To the victors go the spoils
Football recruiting is easier with the Wolverines ruling the hardwood
ONE HOUR BEFORE tip-off, around 8 p.m., Brady Hoke arrives at Crisler Center to watch some basketball. En route from Schembechler Hall, the head football coach passes by a digital countdown clock mounted on the wall of the Wolverines' football HQ. He had it hung there when he took the job two years earlier: 298 days ... 16 hours ... 58 minutes ... BEAT OHIO.
Hoke practically glides along the hardwood during pregame, looking crisp in a white Oxford boldly striped with maize and blue. He glad-hands boosters, waves to shouting students and pauses to chat with ESPN play-by-play announcer Mike Tirico.
"How's the class look, Coach?" Tirico asks, knowing Hoke's recruiting haul is projected to be a top-five nationally ranked group.
"Right now? Great," Hoke says. "Ask me again this time tomorrow. But hey, there's nothing we can do about it now but wait."
Hoke has been waiting awhile to sign this class, his second as Wolverines head coach. It was mid-February last year, 17 days after signing day 2012, that a pack of recruits -- led by Jake Butt, the No. 4 tight end and an eventual Michigan signee -- flooded Ann Arbor. That weekend's itinerary included outings to see the hockey team's 3-2 OT win over rival Northern Michigan and, of course, the 19th-ranked basketball team's 56-51 upset of No. 6 Ohio State. As Butt recalls, "We all looked at each other like, Man, we have to be a part of this." Before the weekend was over, Hoke had eight new commitments.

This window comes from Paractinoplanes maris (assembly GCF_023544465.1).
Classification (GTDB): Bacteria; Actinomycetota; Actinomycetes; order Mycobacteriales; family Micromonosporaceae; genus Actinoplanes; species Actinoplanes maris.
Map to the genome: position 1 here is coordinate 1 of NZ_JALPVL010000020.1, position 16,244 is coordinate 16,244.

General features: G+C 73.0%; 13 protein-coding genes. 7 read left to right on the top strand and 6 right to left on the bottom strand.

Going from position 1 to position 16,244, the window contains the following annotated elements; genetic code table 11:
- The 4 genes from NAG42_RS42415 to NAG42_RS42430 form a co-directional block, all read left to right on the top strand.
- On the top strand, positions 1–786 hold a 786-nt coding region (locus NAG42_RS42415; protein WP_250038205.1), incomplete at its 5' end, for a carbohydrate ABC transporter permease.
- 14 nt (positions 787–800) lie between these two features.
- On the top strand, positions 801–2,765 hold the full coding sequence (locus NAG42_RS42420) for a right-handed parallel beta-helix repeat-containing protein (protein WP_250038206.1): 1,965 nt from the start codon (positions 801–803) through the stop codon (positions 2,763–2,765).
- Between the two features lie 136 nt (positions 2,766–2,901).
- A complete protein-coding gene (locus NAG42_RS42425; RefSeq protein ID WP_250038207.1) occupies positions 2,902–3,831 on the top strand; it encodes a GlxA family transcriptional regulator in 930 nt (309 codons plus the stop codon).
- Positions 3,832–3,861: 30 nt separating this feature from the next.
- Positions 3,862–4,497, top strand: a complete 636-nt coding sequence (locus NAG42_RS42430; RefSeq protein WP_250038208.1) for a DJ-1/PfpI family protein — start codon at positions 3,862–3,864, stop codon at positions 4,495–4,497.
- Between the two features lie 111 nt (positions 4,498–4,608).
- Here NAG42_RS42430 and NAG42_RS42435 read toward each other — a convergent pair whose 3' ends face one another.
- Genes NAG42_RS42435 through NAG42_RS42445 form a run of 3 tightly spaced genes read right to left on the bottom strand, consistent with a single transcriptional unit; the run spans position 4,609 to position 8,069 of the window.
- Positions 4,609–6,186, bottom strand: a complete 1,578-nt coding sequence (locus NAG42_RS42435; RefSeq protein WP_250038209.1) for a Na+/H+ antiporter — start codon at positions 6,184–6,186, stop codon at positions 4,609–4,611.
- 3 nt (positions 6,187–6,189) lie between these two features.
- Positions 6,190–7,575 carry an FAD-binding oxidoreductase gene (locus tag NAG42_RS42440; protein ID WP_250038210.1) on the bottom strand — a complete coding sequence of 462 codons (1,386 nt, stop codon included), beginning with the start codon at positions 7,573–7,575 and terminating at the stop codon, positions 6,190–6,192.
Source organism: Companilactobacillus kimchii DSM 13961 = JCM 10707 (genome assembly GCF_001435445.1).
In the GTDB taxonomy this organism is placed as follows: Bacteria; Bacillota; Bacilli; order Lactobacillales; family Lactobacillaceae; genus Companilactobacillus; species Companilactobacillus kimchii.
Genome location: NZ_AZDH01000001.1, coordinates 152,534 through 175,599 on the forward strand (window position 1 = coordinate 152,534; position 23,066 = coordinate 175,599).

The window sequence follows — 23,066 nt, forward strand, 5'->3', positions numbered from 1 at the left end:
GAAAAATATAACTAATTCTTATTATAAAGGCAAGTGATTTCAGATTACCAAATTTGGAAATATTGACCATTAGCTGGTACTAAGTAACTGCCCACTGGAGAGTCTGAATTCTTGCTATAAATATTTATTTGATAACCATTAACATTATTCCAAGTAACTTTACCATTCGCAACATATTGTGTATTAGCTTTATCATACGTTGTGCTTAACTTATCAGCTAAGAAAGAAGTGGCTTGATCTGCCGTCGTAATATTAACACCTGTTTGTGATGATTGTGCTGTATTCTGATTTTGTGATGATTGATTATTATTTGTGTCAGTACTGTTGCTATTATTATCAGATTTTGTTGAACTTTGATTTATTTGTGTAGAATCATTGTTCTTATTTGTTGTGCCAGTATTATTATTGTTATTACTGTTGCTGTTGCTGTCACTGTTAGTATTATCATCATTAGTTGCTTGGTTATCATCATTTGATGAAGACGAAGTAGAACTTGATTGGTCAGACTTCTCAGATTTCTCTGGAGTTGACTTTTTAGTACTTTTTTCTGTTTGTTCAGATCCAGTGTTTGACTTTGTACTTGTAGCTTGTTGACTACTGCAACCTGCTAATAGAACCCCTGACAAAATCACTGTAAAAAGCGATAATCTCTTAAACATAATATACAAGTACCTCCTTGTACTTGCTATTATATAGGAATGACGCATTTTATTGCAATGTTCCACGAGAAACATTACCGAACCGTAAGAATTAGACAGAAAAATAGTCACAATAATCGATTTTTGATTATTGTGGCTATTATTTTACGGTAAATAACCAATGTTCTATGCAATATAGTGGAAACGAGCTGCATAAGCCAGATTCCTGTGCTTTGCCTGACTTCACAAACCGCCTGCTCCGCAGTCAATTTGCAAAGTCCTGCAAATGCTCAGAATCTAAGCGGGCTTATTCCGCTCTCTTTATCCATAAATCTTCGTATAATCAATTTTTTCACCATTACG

"There was a lot of emotion around Michigan athletics that weekend," Hoke says a year later. "If we can't sell what this place is about then, we can't sell it at all. Do I think that's why a group that large all committed that weekend? It sure didn't hurt."
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